Monday, November 05, 2012

Democracy hindered

I’m writing this a bit in the heat of the moment, and I’ve decided to post it right away, because of how important and timely the subject is. (And as a side note, Word auto-corrected “Romney” to “money” when I wrote it in the second-to-last paragraph, which I found very à-propos.)

When I first heard about the new law in Pennsylvania stating that people would now need picture ID, such as a driver’s license, to vote, I was very surprised. You see, in Quebec, this is already the law and has been for a long time. It seems unthinkable to me that one could vote without proper identification. But then again, in Quebec, everyone has FREE photo ID, thanks to the carte soleil. There are places in the U.S. where people are so poor that they cannot afford a driver’s license (let alone a car). It just so happens that those people usually vote for the Democrat candidate. And while it might seem like voter fraud would be a problem, it turns out that there are only 10 actual cases of voter fraud since 2000 in the United States! So it isn’t something that’s as big a problem as people think. Let me make it clear, though: I think this hinders democracy because House Majority Leader Mike Turzai was caught on tape boasting about this: "... First pro-life legislation – abortion facility regulations – in 22 years, done. Voter ID, which is gonna allow Governor Romney to win the state of Pennsylvania, done." So it’s one thing to make better laws, but it’s quite another to make laws for the purpose of skewing an election – that’s not serving the people.

A new way to hinder democracy is happening now in places like Columbus, Ohio, and Miami, Florida, which also typically vote Democrat. The Republican governors of Ohio and Florida have made it so that early voters waited up to 7 HOURS in line to vote in places like those, to try to discourage Democrat voters from having their voices heard. Partisan design has no place in democracy. I think if the Republicans were true patriots, the party leaders would oppose such measures.

Another thing that bothers me is biased new sources. It’s one thing to be a “low-information voter” if you choose not to read the newspaper, for example, but it’s quite another if your newspaper of choice doesn’t report the truth. One of the big problems in this campaign (on both sides, mind you) was that politicians didn’t stick to facts. Some twisted the truth, some flat-out pulled “facts” out of their ass, and the media reported it all. Politicians suffered no consequences for falsifying facts. The public received corrupted data. I understand that most journalists don’t have the time to fact-check the content of a politician’s speech, and even if they did, it would be hard to point out a politician’s mistakes and lies without appearing to be rooting for his opponent. Journalists report what was said, not whether or not it was true. However, I don’t think it’s fair or reasonable to expect voters to systematically verify things with non-partisan source to get the facts. Being informed should be easy; if you have to dedicate your morning to it, it’s not working. Civic duty doesn’t mean much if you have to jump through hoops to do it. I feel that given how big a problem this was in 2012, the government should put in place an official non-partisan organization to do all the fact-checking and should make its findings mandatory publications in every news source. (For example, a newspaper would have to say “Candidate X. said this and that in his speech. But while this is true, that is false.” So people would know that if they want to vote for Candidate X., they can’t do so on the basis of “that”, and as a matter of fact, they should wonder why the candidate even said “that”.) And perhaps there should be consequences like fines, in increasing amounts, for politicians who continue to say things that are not true.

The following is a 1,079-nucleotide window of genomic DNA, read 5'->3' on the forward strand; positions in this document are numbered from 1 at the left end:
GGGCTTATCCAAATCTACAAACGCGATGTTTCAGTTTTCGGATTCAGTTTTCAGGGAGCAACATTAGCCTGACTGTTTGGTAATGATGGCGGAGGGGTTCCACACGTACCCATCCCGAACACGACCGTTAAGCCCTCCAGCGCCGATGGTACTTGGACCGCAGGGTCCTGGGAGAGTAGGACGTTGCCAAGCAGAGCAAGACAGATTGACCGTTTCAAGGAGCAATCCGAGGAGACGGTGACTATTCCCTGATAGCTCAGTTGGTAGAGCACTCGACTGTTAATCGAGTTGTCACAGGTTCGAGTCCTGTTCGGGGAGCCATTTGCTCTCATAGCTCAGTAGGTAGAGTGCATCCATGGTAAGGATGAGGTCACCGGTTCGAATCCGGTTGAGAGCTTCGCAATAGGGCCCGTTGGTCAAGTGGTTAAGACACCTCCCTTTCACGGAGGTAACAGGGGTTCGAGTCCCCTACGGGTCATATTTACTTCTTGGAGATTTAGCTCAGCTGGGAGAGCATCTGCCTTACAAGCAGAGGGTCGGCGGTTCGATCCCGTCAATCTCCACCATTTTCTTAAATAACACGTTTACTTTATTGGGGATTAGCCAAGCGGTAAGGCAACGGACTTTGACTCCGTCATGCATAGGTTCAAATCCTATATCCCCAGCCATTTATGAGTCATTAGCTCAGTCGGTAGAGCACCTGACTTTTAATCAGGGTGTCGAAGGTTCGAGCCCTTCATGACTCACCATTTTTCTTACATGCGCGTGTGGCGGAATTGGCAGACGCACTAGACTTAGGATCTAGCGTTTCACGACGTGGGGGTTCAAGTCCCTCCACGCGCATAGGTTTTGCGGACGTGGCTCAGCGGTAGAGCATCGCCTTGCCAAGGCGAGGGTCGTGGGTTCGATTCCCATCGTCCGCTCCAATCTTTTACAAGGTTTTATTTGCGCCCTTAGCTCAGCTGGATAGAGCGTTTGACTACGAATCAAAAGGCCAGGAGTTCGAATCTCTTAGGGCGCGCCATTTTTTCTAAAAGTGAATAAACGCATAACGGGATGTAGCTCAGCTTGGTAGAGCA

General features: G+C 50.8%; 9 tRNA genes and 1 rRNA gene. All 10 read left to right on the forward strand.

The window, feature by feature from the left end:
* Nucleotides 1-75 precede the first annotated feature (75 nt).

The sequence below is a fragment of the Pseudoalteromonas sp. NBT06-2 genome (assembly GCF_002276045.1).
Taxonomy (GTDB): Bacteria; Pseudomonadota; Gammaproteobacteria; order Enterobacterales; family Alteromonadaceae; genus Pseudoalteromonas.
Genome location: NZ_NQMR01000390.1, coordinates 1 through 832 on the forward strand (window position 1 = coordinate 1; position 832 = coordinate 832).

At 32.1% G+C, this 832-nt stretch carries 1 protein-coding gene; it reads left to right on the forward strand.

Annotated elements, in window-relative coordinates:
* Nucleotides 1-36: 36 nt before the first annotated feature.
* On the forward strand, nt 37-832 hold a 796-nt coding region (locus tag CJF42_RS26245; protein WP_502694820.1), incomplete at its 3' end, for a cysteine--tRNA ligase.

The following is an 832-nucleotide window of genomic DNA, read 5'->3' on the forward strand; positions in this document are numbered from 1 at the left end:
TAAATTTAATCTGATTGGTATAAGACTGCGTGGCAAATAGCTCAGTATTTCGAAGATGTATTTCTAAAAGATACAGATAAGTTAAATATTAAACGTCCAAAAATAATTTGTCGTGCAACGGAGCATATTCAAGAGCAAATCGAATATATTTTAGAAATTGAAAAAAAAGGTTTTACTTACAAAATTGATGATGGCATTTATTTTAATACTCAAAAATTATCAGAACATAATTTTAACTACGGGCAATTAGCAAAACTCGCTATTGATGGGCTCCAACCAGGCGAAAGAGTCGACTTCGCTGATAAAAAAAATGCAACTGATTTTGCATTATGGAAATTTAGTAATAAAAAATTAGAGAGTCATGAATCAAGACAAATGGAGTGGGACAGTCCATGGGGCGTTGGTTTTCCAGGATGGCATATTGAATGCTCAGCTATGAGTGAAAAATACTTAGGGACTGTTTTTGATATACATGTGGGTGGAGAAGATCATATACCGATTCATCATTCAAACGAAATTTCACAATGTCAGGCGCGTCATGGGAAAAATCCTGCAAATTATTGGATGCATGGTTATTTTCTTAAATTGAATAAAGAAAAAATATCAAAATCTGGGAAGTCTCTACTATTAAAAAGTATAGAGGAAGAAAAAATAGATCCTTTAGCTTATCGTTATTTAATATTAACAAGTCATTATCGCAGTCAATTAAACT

This isn’t even about who my favorite candidate is. Yes, I’d absolutely vote for Obama if I could, and I have trouble understanding a lot of people who wouldn’t, but Canadian citizens don’t get a say. I don’t even care that Romney paid zero taxes between 1996 and 2009, I just think he’s out of touch with the majority of the population, doesn’t realize that the government is a not-for-profit entity, and says whatever he thinks he should say to get elected instead of where he actually stands. I think that while Romney believes he has good intentions, he would hinder society at large. And while Romney is a problem, Ryan is a menace. I believe that because of partisan news sources and non-accountability for politicians making up data, many people have been blinded to the truth and will vote against their personal interests without even realizing what they’re doing. I mean, I understand that a rich, socially conservative, business owner would be better served by Romney, but I think Obama is better for the greater number of citizens, and is therefore a better choice for the country.

I hope we don’t end up with a political debacle like in 2000; I hope that everyone who is eligible to vote tomorrow gets the chance to do so, and I hope things continue to get better over the next four years as they have over the last four.

1 comment:

Amélie said...

And now Michael Ruhlman just wrote about the election, so here's the link: